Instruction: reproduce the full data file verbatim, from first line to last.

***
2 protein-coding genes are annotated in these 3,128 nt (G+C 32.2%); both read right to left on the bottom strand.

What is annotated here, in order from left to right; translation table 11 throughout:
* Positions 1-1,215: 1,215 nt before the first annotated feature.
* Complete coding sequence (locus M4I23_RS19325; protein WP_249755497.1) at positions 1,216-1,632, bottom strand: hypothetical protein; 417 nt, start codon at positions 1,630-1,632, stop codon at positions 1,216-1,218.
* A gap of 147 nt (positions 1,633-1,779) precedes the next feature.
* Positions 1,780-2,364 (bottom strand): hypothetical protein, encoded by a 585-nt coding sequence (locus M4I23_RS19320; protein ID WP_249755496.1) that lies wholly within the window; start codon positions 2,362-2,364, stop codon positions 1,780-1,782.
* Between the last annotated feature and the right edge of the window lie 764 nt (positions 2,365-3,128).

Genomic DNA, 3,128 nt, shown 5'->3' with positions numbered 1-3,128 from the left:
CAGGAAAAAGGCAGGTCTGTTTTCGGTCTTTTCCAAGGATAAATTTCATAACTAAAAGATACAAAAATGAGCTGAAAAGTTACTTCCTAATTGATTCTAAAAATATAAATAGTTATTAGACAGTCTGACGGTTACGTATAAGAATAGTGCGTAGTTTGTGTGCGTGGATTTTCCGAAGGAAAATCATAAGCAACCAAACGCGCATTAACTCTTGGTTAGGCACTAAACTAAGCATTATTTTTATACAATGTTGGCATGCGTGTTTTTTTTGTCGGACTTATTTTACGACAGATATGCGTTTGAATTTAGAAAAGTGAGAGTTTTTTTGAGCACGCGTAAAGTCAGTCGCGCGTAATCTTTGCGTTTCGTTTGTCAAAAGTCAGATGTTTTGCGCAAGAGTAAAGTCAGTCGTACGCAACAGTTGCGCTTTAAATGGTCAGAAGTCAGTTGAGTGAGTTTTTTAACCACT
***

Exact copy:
2 protein-coding genes are annotated in these 3,128 nt (G+C 32.2%); both read right to left on the bottom strand.

What is annotated here, in order from left to right; translation table 11 throughout:
* Positions 1-1,215: 1,215 nt before the first annotated feature.
* Complete coding sequence (locus M4I23_RS19325; protein WP_249755497.1) at positions 1,216-1,632, bottom strand: hypothetical protein; 417 nt, start codon at positions 1,630-1,632, stop codon at positions 1,216-1,218.
* A gap of 147 nt (positions 1,633-1,779) precedes the next feature.
* Positions 1,780-2,364 (bottom strand): hypothetical protein, encoded by a 585-nt coding sequence (locus M4I23_RS19320; protein ID WP_249755496.1) that lies wholly within the window; start codon positions 2,362-2,364, stop codon positions 1,780-1,782.
* Between the last annotated feature and the right edge of the window lie 764 nt (positions 2,365-3,128).

Genomic DNA, 3,128 nt, shown 5'->3' with positions numbered 1-3,128 from the left:
CAGGAAAAAGGCAGGTCTGTTTTCGGTCTTTTCCAAGGATAAATTTCATAACTAAAAGATACAAAAATGAGCTGAAAAGTTACTTCCTAATTGATTCTAAAAATATAAATAGTTATTAGACAGTCTGACGGTTACGTATAAGAATAGTGCGTAGTTTGTGTGCGTGGATTTTCCGAAGGAAAATCATAAGCAACCAAACGCGCATTAACTCTTGGTTAGGCACTAAACTAAGCATTATTTTTATACAATGTTGGCATGCGTGTTTTTTTTGTCGGACTTATTTTACGACAGATATGCGTTTGAATTTAGAAAAGTGAGAGTTTTTTTGAGCACGCGTAAAGTCAGTCGCGCGTAATCTTTGCGTTTCGTTTGTCAAAAGTCAGATGTTTTGCGCAAGAGTAAAGTCAGTCGTACGCAACAGTTGCGCTTTAAATGGTCAGAAGTCAGTTGAGTGAGTTTTTTAACCACT